Bruce Fenton, CEO of Chainstone Labs, commented:

Ravencoin is an ideal protocol and chain to use for this security token. The aim of Ravencoin is to do one thing and do it well: help users issue tokens and digital assets securely. Tokens, particularly securities tokens, are a promising area for blockchain technology

How convinced Patrick Byrne of Ravencoin is, for example, he also showed very clearly at the Blockchain World Conference in August 2018:

Ravencoin Roadmap

The current roadmap of Ravencoin can be found on GitHub. At the time of writing (October 2019), Ravencoin has completed four of eight development phases. The next phases include the following enhancements (in brief):

  • Phase 5 – Messaging
    Authorized senders should be able to send messages to token owners.
  • Phase 6 – Voting
    A voting mechanism is to be implemented at protocol level. The coordination is done by creating and distributing parallel tokens. These tokens can be sent to RVN addresses to record a vote.
  • Phase 7 – Compatibility mode
    Enables newly created tokens to be displayed exactly like RVN or BTC for integration on exchanges and in wallets.
  • Phase 8 – Mobile Wallets, that are compatible with a Mnemonic Seed.

Conclusion: Is Ravencoin worth an investment?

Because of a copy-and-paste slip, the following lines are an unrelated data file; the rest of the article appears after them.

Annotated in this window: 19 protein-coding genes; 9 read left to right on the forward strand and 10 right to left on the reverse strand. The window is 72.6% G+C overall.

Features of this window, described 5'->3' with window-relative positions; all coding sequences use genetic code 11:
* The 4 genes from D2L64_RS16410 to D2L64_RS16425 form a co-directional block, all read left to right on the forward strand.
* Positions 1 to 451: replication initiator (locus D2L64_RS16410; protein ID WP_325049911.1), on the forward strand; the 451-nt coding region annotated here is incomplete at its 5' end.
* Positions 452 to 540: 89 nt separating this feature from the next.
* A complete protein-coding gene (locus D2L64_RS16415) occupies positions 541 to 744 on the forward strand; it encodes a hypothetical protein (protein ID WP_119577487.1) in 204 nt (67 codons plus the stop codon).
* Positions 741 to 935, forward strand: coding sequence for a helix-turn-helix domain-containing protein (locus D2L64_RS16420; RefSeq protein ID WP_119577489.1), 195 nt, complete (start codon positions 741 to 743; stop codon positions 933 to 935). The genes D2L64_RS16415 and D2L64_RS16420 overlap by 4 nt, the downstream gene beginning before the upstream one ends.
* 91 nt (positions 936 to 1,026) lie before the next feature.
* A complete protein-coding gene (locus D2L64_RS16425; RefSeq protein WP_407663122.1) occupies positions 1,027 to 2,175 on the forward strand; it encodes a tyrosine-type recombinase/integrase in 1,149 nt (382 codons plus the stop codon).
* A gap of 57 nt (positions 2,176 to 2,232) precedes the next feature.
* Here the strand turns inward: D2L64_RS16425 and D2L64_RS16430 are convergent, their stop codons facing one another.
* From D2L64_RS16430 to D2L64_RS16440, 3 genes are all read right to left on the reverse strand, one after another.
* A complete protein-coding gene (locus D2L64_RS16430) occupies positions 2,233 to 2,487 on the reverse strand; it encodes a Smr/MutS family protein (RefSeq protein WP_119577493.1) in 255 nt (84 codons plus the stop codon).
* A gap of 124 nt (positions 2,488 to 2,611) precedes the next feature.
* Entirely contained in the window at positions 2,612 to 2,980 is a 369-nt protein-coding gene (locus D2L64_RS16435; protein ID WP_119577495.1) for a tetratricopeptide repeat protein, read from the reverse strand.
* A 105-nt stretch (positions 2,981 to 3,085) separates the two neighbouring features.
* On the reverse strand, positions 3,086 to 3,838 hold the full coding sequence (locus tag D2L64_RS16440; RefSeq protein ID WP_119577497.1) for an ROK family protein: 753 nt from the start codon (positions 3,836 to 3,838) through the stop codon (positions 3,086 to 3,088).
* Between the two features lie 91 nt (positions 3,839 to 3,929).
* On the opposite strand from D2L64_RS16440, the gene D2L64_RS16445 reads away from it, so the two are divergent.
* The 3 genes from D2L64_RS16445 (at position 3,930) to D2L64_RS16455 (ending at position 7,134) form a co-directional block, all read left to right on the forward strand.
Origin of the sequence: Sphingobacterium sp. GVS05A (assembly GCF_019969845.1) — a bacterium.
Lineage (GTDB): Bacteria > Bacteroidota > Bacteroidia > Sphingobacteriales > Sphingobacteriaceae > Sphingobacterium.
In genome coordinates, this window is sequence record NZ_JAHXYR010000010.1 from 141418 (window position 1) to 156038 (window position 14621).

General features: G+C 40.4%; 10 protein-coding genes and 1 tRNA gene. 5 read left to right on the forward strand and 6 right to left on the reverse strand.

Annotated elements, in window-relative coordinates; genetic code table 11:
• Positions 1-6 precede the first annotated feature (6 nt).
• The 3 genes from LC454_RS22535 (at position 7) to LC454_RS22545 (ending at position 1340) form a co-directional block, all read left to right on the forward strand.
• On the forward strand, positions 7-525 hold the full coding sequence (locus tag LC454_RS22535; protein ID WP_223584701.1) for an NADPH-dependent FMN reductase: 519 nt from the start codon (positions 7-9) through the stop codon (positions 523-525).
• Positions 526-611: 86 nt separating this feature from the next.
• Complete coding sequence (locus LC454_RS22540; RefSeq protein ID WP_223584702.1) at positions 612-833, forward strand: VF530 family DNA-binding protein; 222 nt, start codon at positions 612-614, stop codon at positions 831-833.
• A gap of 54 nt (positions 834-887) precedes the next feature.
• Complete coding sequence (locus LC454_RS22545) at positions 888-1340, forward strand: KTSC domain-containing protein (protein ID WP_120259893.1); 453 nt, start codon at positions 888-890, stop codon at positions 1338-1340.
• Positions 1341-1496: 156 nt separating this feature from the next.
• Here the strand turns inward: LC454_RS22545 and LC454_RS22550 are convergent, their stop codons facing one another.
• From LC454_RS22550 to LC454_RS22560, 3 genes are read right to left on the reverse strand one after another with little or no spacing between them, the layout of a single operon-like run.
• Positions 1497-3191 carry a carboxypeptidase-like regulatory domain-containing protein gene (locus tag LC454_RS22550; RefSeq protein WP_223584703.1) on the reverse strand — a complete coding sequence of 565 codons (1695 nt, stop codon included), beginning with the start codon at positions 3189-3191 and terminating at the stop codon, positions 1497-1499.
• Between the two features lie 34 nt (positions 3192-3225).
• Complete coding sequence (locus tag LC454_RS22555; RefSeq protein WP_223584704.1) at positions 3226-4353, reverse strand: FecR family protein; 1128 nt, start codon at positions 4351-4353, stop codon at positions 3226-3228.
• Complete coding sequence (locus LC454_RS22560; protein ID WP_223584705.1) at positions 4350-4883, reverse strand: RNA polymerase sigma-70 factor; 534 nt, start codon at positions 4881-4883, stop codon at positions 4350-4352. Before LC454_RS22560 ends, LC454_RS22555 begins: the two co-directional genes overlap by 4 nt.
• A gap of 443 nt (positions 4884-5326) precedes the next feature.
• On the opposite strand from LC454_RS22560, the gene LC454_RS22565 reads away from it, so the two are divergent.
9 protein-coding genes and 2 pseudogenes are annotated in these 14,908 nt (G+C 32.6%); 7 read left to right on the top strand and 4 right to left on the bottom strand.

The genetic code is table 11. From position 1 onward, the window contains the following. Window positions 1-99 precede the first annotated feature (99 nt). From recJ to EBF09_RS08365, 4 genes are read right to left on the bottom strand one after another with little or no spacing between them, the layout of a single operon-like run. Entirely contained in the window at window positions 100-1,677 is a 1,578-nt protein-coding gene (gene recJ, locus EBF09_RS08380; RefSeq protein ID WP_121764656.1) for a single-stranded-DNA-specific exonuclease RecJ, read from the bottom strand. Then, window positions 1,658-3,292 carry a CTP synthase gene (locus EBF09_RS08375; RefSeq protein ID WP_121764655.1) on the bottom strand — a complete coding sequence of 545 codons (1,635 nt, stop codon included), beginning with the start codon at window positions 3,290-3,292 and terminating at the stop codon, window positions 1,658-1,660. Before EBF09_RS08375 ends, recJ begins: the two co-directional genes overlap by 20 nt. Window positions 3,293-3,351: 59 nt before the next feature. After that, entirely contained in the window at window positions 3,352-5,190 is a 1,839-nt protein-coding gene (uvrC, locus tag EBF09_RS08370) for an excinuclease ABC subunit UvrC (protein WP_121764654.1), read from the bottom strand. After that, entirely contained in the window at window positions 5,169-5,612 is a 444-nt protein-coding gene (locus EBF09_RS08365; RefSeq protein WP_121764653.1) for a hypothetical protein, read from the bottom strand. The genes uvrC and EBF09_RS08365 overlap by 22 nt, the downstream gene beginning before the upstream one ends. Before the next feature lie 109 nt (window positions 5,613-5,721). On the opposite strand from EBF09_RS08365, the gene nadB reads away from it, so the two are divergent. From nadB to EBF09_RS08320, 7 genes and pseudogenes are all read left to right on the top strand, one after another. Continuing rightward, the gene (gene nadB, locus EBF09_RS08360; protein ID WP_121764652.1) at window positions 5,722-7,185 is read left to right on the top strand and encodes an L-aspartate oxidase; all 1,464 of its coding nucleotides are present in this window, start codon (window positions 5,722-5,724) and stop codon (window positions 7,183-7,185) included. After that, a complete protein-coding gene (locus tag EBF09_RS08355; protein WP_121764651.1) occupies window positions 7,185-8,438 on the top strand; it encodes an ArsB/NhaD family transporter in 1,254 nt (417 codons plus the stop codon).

From our point of view, Ravencoin is a project with a lot of potential. While many cryptocurrencies want to compete Ethereum as the “best smart contract platform”, Ravencoin focuses on a niche, the tokenization and transfer of assets.

As a still young project, Ravencoin has not yet achieved huge successes and is in a market segment with strong competition from Ethereum, Cardano, EOS, Waves or Bytom. However, the Ravencoin project is supported by an active community and the support of Overstock CEO, Patrick Byrne.

It remains to be seen whether Ravencoin (RVN) will prevail in the growing asset tokenization market in the long run or whether Ethereum will dominate this market.


Ravencoin can be traded and bought on a variety of cryptocurrency exchanges. These include Binance and Bittrex. You can find instructions and a guide on how and where to buy Ravencoin at this link (click here!). If you are looking for a Ravencoin Wallet, we recommend our Ravencoin Wallet Guide.

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About Author

Jake Simmons

Jake Simmons has been a crypto enthusiast since 2016, and since hearing about Bitcoin and blockchain technology, he's been involved with the subject every day. Beyond cryptocurrencies, Jake studied computer science and worked for 2 years for a startup in the blockchain sector. At CNF he is responsible for technical issues. His goal is to make the world aware of cryptocurrencies in a simple and understandable way.